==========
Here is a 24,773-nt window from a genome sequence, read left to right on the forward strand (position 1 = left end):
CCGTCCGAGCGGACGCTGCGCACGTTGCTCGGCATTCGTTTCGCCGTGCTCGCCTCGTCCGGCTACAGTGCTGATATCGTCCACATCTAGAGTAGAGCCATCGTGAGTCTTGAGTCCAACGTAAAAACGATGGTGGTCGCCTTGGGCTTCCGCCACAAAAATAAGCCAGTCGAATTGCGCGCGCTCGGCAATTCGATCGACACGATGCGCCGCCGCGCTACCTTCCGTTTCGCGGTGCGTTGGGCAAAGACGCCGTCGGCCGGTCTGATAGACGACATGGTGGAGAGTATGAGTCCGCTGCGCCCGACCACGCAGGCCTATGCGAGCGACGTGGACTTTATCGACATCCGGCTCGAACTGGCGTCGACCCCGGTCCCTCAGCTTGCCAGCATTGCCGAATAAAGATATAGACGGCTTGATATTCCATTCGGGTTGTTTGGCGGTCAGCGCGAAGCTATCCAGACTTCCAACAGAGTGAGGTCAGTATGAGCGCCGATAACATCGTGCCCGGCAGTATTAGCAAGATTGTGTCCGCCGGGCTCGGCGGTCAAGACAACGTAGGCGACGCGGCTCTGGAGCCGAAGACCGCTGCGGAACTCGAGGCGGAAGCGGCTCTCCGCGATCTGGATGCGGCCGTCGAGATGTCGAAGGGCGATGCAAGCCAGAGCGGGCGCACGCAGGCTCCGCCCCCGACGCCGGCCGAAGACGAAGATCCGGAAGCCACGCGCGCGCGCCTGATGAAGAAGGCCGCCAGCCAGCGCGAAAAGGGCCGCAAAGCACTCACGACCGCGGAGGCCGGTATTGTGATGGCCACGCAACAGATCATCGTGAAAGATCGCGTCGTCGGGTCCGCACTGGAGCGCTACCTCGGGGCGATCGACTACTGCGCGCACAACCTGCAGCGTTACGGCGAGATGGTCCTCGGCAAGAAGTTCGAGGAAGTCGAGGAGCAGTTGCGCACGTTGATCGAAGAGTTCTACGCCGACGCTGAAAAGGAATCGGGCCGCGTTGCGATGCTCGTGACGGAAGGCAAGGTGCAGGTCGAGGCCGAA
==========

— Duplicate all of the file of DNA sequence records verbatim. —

Here is a 24,773-nt window from a genome sequence, read left to right on the forward strand (position 1 = left end):
CCGTCCGAGCGGACGCTGCGCACGTTGCTCGGCATTCGTTTCGCCGTGCTCGCCTCGTCCGGCTACAGTGCTGATATCGTCCACATCTAGAGTAGAGCCATCGTGAGTCTTGAGTCCAACGTAAAAACGATGGTGGTCGCCTTGGGCTTCCGCCACAAAAATAAGCCAGTCGAATTGCGCGCGCTCGGCAATTCGATCGACACGATGCGCCGCCGCGCTACCTTCCGTTTCGCGGTGCGTTGGGCAAAGACGCCGTCGGCCGGTCTGATAGACGACATGGTGGAGAGTATGAGTCCGCTGCGCCCGACCACGCAGGCCTATGCGAGCGACGTGGACTTTATCGACATCCGGCTCGAACTGGCGTCGACCCCGGTCCCTCAGCTTGCCAGCATTGCCGAATAAAGATATAGACGGCTTGATATTCCATTCGGGTTGTTTGGCGGTCAGCGCGAAGCTATCCAGACTTCCAACAGAGTGAGGTCAGTATGAGCGCCGATAACATCGTGCCCGGCAGTATTAGCAAGATTGTGTCCGCCGGGCTCGGCGGTCAAGACAACGTAGGCGACGCGGCTCTGGAGCCGAAGACCGCTGCGGAACTCGAGGCGGAAGCGGCTCTCCGCGATCTGGATGCGGCCGTCGAGATGTCGAAGGGCGATGCAAGCCAGAGCGGGCGCACGCAGGCTCCGCCCCCGACGCCGGCCGAAGACGAAGATCCGGAAGCCACGCGCGCGCGCCTGATGAAGAAGGCCGCCAGCCAGCGCGAAAAGGGCCGCAAAGCACTCACGACCGCGGAGGCCGGTATTGTGATGGCCACGCAACAGATCATCGTGAAAGATCGCGTCGTCGGGTCCGCACTGGAGCGCTACCTCGGGGCGATCGACTACTGCGCGCACAACCTGCAGCGTTACGGCGAGATGGTCCTCGGCAAGAAGTTCGAGGAAGTCGAGGAGCAGTTGCGCACGTTGATCGAAGAGTTCTACGCCGACGCTGAAAAGGAATCGGGCCGCGTTGCGATGCTCGTGACGGAAGGCAAGGTGCAGGTCGAGGCCGAA